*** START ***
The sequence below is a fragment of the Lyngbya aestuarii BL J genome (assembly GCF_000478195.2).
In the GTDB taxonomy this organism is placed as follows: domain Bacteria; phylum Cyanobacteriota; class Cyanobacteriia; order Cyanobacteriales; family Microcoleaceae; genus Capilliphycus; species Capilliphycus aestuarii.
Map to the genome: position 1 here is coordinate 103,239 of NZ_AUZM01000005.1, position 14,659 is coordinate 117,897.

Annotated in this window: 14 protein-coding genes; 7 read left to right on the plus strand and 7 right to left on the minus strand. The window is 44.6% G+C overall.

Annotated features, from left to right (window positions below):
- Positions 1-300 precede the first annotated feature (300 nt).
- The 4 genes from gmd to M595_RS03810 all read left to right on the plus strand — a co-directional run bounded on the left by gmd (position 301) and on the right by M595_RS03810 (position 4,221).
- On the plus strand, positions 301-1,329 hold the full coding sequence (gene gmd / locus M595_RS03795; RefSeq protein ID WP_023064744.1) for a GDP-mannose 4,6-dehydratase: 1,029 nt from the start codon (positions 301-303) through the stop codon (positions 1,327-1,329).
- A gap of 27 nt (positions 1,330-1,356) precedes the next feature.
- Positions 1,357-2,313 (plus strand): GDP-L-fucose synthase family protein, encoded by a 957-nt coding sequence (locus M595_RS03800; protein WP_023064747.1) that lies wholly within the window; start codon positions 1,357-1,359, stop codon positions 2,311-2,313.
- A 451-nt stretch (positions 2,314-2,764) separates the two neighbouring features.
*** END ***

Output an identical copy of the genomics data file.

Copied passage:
The sequence below is a fragment of the Lyngbya aestuarii BL J genome (assembly GCF_000478195.2).
In the GTDB taxonomy this organism is placed as follows: domain Bacteria; phylum Cyanobacteriota; class Cyanobacteriia; order Cyanobacteriales; family Microcoleaceae; genus Capilliphycus; species Capilliphycus aestuarii.
Map to the genome: position 1 here is coordinate 103,239 of NZ_AUZM01000005.1, position 14,659 is coordinate 117,897.

Annotated in this window: 14 protein-coding genes; 7 read left to right on the plus strand and 7 right to left on the minus strand. The window is 44.6% G+C overall.

Annotated features, from left to right (window positions below):
- Positions 1-300 precede the first annotated feature (300 nt).
- The 4 genes from gmd to M595_RS03810 all read left to right on the plus strand — a co-directional run bounded on the left by gmd (position 301) and on the right by M595_RS03810 (position 4,221).
- On the plus strand, positions 301-1,329 hold the full coding sequence (gene gmd / locus M595_RS03795; RefSeq protein ID WP_023064744.1) for a GDP-mannose 4,6-dehydratase: 1,029 nt from the start codon (positions 301-303) through the stop codon (positions 1,327-1,329).
- A gap of 27 nt (positions 1,330-1,356) precedes the next feature.
- Positions 1,357-2,313 (plus strand): GDP-L-fucose synthase family protein, encoded by a 957-nt coding sequence (locus M595_RS03800; protein WP_023064747.1) that lies wholly within the window; start codon positions 1,357-1,359, stop codon positions 2,311-2,313.
- A 451-nt stretch (positions 2,314-2,764) separates the two neighbouring features.